In an important article (Diesner et al., 2021), photos are shown that include correctly labeled seborrheic keratoses (SKs). However, the captions indicate that SKs are “a sign of a lifetime of skin damage from ultraviolet radiation.” I believe that is inaccurate.
SKs appear mainly on the face and the “seborrheic areas” (the inaccurate source of their name—they are unrelated to seborrhea or sebaceous glands) of the trunk. The latter is a typically covered area. In fact, SKs are common on the “doubly covered” buttocks and pubic areas. They are less common on often exposed arms and legs and are not seen only on the palms and soles (Domonkos, 1971; Koh, 1975).
Furthermore, “Neither painful sunburns nor lifetime sun exposure were associated with an increased risk of seborrheic warts” (Kennedy et al., 2003). The American Academy of Dermatology notes: “You can find these harmless growths anywhere on the skin, except the palms and soles. Most often, you'll see them on the chest, back, head, or neck” (www.aad.org [https://www.aad.org/public/diseases/a-z/seborrheic-keratoses-overview, 2021]).
Now, because medicine is an inexact science, the following should be noted. Some mutations found in SKs (e.g., FRFR3) are associated with an increased age and location on the head and neck, suggesting a role of ultraviolet radiation in their origin (Hafner et al., 2007). In a related study, “Seborrheic keratoses are common in the Korean males…. Both aging and cumulative sunlight exposure were found to be independent contributory factors” (Kwon et al., 2003). Finally, “Exposure to sunlight has been suggested to play a role in the development of lesions in those predisposed to develop SKs” (Chung, 2003). Please note that these latter two studies are limited to Asian patients. More to the point, none of these articles refers to SKs as “damaged skin.”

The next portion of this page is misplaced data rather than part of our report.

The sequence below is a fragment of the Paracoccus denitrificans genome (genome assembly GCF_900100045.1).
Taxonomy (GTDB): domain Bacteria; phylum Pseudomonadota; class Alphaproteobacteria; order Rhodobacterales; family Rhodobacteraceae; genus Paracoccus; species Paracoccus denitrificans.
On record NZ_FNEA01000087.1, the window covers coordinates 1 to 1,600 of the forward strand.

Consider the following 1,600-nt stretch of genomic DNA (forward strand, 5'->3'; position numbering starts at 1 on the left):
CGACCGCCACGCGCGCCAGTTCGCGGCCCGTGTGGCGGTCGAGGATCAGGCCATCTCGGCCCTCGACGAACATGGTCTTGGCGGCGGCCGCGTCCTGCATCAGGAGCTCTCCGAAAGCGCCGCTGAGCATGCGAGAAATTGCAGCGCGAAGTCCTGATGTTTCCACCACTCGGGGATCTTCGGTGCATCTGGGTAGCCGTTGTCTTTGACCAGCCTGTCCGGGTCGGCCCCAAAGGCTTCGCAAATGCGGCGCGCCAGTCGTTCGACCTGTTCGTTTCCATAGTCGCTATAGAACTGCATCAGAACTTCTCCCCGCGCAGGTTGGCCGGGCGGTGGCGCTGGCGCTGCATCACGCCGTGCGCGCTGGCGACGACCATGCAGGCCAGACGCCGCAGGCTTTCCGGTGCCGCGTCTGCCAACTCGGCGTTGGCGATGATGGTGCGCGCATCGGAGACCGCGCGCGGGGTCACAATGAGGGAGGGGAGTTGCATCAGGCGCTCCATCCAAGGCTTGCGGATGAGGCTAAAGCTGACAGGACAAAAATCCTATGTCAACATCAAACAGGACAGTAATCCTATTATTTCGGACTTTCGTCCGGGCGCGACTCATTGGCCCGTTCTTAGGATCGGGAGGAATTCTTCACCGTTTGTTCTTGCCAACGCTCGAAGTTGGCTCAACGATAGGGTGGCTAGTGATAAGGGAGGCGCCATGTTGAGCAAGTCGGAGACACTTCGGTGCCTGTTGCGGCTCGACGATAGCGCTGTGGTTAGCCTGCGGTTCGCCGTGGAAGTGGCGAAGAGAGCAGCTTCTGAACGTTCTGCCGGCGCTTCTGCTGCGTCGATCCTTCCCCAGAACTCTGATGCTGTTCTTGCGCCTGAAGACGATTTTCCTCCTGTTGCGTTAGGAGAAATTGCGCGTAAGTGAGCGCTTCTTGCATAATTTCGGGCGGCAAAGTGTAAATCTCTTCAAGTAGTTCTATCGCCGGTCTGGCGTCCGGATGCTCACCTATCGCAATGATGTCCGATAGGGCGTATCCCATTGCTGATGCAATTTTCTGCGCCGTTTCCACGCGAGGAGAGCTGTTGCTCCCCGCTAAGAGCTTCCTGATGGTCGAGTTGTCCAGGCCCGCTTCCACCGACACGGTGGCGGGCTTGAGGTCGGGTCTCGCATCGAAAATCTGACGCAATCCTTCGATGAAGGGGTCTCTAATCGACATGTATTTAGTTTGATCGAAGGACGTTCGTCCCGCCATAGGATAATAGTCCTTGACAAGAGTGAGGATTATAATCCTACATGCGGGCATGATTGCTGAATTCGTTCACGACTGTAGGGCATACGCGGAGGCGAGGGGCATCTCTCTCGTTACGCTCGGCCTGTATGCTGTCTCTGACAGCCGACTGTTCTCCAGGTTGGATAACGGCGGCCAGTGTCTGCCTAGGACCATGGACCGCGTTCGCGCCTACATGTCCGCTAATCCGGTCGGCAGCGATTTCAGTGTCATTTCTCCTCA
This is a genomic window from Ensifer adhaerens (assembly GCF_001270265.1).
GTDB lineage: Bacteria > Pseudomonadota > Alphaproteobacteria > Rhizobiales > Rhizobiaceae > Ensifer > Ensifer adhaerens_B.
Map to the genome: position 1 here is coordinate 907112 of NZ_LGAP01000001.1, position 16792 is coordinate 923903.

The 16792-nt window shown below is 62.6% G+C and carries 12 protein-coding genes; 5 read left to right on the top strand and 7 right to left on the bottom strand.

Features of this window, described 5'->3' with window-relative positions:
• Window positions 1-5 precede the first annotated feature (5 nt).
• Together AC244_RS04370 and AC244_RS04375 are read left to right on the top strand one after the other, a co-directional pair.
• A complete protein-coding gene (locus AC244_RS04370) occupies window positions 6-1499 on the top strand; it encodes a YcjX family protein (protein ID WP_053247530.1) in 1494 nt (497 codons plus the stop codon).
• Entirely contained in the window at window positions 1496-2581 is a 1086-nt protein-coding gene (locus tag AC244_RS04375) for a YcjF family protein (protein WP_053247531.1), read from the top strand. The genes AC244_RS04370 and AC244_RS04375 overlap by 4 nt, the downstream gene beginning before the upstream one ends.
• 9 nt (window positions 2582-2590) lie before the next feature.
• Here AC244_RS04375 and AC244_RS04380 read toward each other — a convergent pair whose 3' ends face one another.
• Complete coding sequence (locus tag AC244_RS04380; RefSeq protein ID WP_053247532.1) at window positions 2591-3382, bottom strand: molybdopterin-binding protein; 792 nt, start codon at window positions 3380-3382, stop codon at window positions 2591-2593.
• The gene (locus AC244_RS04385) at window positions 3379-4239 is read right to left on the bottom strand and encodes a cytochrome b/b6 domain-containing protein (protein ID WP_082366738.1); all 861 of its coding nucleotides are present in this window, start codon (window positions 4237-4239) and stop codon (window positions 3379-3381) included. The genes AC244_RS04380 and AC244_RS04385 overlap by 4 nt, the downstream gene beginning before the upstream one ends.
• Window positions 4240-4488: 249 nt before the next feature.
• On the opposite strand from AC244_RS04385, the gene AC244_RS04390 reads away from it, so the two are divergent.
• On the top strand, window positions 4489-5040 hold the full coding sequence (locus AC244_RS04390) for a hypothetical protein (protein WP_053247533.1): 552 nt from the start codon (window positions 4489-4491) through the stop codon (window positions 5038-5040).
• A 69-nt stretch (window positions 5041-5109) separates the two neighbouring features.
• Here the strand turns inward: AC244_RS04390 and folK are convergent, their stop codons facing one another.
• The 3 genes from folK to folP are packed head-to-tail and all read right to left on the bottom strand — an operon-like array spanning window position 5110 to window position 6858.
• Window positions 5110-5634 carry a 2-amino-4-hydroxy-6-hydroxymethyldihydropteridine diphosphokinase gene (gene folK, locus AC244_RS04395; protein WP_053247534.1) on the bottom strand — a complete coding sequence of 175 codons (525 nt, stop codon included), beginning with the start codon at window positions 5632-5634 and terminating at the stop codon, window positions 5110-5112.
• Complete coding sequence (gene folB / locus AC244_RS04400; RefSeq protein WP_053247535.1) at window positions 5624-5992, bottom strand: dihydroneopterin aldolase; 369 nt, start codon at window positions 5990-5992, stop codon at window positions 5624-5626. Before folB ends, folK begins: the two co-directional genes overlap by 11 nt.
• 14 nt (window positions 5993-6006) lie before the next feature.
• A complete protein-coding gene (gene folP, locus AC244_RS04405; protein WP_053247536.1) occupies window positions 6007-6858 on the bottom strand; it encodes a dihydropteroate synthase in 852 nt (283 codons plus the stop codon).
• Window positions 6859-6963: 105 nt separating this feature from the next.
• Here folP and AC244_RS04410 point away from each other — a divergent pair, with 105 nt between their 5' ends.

Further adding to the ambiguity, studies have shown more frequent occurrence and earlier age of onset in those residing in tropical climates as well as a higher prevalence of SKs on sun-exposed areas in those subjects (Bolognia et al., 2012). In a study of truckers, SKs were more common in areas of sun exposure, specifically the driver's side (James et al., 2011).
Nevertheless, for most of the patients whom we see, SKs are completely benign (if unsightly); I am not sure if it is fair to say they are “indicative of sun damage.” This may cause unnecessary worry for patients who have them, apart from their appearance concerns. Most insurances will not cover removal of noninflamed SKs, as they consider this a cosmetic procedure.
On an additional note, Diesner et al. refer to the “classic ugly duckling” appearance of melanoma (Diesner et al., 2021). This term does not denote the “unattractive” appearance of many melanomas, but to the fact that, in a patient with multiple pigmented papules, it is sometimes the one that does not look like all of the others and stands out, even if it itself appears benign, that might bear further investigation. In other words, one cannot use that term referring to a solitary lesion—it must be in the context of one lesion being noticeably different from the rest in a large field (Grob & Bonerandi, 1998).
Manfred S. Rothstein, MD, FAAD, FACP
Department of Dermatology
Duke University Medical School
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